What is Tested by OLVER?

Fig. 1. The structure of a Linux system.

From Applications To Hardware

Every computing system is built to run one or more applications. However, the code of applications alone is not enough to get necessary services from hardware. Most applications use library calls to communicate with the operating system and get common utility services. LSB Core 3.1 standard defines the following base and utility libraries: libc, libcrypt, libdl, libm, libpthread, librt, libutil, libpam, libz, libncurses. In the modern Linux systems, the interfaces of these libraries are implemented by glibc, Linux-PAM, zlib and ncurses upstream components, which actually provide even more interfaces than the 1532 functions required by LSB Core.

The functions of the system libraries can be classified as follows depending on the kernel usage degree.

  • The function is implemented entirely in the library. The Linux kernel is not used (e.g. strcpy, tsearch).
  • The library implements just a trivial wrapper for using corresponding kernel call (e.g. read, write).
  • The function implementation contains both kernel calls (possibly many different) and essential part in the library itself (e.g. pthread_create, pthread_cancel).

The Linux kernel contains a lot of exported entry points, but most of them are for internal use by subsystems and modules of the kernel itself. The external kernel interface contains about 250 functions (version 2.6). GLIBC 2.3.5 uses 137 of them in its implementation.

Variety of Linux Configurations

It may seem that testing of the kernel and the libraries by its original developers is enough to ensure high quality of Linux systems. But it is not true. Even at the library API level there are many dimensions that make almost every particular Linux system unique from the QA (quality assurance) point of view.

As shown in the figure 1, the behavior of library API is defined by the library itself, by the Linux kernel and by hardware. In its turn, the libraries and the kernel are defined by version (including specific patches) and by build configuration. The thing is that even the same library or kernel version can behave differently depending on the parameters that were used during building from sources. Hardware architecture can potentially affect behavior semantics as well. This means that every specific Linux configuration needs separate testing to ensure that everything works well together.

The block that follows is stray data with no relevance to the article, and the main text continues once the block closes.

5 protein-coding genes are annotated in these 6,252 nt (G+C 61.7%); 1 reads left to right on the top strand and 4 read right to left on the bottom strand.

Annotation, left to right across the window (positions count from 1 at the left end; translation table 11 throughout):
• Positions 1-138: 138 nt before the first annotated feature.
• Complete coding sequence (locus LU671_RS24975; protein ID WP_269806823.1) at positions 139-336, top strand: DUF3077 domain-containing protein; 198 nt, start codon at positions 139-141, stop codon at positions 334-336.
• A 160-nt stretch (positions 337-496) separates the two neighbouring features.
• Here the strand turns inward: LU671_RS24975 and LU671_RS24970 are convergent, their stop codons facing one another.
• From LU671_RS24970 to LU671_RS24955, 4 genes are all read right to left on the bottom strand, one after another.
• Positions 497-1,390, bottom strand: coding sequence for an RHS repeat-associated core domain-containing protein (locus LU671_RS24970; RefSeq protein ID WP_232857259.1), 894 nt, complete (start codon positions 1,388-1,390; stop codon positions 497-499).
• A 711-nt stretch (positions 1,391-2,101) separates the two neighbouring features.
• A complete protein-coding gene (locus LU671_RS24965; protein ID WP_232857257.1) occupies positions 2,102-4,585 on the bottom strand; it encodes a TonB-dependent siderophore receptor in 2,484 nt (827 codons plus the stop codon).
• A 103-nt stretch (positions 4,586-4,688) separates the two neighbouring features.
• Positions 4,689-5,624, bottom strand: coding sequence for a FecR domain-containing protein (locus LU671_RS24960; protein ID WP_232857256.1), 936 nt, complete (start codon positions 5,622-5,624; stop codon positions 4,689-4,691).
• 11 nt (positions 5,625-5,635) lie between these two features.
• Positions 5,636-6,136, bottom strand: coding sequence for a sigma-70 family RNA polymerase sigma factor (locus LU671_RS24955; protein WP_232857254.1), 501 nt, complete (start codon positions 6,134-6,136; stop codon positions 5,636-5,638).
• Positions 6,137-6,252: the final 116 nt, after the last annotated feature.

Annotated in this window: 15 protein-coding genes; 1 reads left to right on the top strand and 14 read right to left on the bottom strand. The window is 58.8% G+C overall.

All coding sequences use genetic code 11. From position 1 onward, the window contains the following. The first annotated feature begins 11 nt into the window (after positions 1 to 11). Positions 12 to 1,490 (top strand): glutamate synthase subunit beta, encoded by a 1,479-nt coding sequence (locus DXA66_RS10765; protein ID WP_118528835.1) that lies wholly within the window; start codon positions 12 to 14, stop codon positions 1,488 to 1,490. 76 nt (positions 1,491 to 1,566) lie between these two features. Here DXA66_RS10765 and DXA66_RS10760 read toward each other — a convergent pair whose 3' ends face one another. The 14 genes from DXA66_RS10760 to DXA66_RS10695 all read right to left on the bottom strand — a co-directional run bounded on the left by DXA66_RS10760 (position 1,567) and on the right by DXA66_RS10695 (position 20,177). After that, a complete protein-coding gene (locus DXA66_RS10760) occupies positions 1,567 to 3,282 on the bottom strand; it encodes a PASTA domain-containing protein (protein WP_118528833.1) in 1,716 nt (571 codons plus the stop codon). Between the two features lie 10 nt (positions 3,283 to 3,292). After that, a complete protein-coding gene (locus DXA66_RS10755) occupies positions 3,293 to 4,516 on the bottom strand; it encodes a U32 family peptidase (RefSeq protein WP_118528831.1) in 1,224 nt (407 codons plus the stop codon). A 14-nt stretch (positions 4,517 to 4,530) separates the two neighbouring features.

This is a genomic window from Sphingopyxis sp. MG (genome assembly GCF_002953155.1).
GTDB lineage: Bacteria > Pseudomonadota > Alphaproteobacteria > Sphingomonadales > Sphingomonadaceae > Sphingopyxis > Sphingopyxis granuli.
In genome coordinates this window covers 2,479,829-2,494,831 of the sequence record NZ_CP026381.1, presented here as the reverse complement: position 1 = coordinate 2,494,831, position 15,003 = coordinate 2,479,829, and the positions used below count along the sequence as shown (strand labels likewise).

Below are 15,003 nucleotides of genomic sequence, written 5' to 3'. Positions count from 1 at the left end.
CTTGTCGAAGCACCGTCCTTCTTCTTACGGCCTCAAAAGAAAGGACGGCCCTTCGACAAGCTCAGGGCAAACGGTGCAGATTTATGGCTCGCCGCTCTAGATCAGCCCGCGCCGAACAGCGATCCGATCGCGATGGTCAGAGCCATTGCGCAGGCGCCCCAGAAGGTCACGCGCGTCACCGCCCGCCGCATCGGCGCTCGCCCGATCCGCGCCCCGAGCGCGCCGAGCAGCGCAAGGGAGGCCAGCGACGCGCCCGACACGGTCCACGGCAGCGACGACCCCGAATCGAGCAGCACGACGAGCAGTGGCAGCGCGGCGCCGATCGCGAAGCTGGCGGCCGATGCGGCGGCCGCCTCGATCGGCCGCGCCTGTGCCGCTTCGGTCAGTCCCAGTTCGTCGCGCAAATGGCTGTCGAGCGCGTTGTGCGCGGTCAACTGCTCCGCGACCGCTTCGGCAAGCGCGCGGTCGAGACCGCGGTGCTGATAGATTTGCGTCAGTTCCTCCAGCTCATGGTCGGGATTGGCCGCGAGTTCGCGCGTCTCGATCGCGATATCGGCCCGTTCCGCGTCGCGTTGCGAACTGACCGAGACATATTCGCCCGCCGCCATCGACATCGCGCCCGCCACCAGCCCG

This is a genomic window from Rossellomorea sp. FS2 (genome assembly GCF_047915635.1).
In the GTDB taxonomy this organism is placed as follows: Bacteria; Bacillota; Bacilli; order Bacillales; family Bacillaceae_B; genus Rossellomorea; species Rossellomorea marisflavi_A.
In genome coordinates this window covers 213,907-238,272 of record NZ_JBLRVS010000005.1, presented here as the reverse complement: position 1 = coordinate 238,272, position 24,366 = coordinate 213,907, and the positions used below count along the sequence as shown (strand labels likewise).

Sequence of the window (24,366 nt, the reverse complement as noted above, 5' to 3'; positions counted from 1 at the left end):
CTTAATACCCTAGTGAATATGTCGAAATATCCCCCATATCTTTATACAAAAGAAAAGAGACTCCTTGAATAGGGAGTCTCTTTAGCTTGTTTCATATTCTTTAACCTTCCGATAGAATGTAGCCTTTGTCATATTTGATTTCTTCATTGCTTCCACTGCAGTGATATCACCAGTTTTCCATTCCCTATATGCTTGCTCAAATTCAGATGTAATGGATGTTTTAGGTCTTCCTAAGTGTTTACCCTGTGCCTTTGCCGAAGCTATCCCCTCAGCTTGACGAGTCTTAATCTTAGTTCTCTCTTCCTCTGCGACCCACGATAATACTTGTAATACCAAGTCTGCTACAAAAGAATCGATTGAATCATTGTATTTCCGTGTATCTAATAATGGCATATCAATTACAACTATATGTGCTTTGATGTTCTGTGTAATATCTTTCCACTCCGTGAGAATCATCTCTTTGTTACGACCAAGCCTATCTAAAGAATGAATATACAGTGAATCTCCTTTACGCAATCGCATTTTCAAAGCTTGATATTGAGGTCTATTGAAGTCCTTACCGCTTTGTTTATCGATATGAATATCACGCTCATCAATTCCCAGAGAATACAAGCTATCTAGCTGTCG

By Linux configuration we [Linux Verification Center] mean particular combination of the Linux kernel version, versions of the system libraries, parameters used for building the kernel and the libraries, and finally specific hardware architecture that runs all these staff.

System Under Test of the OLVER Test Suite

OLVER project of the Linux Verification Center aims at developing a test suite for checking behavior of the system libraries defined in LSB Core 3.1 standard (total 1532 functions). This is a "black box" testing based on requirements of the LSB Core and related standards such as POSIX.

The main testing focus is on the base and utility libraries itself. Meanwhile, the whole Linux configuration is tested actually, which means checking the joint work of the libraries, the kernel and hardware. The tests actually simulate an application that calls library APIs in different combinations and with various parameters. But the tests differ from applications in that the tests "know" how the interfaces should work (which is defined by specifications) and thus they can check the correctness of return values, resulting system states, reaction sequences, etc.

Meanwhile, the testing technology, tools and framework used in the OLVER project allow advanced testing of arbitrary programming interfaces (including asynchronous interactions and protocols). This allows using our results and technologies as a good basis for testing Linux interfaces beyond or different from LSB standard, for example for testing custom Linux systems with possibly pared-down, modified or extended kernel and/or libraries, as well as systems on top of special hardware. The Center provides services in this area.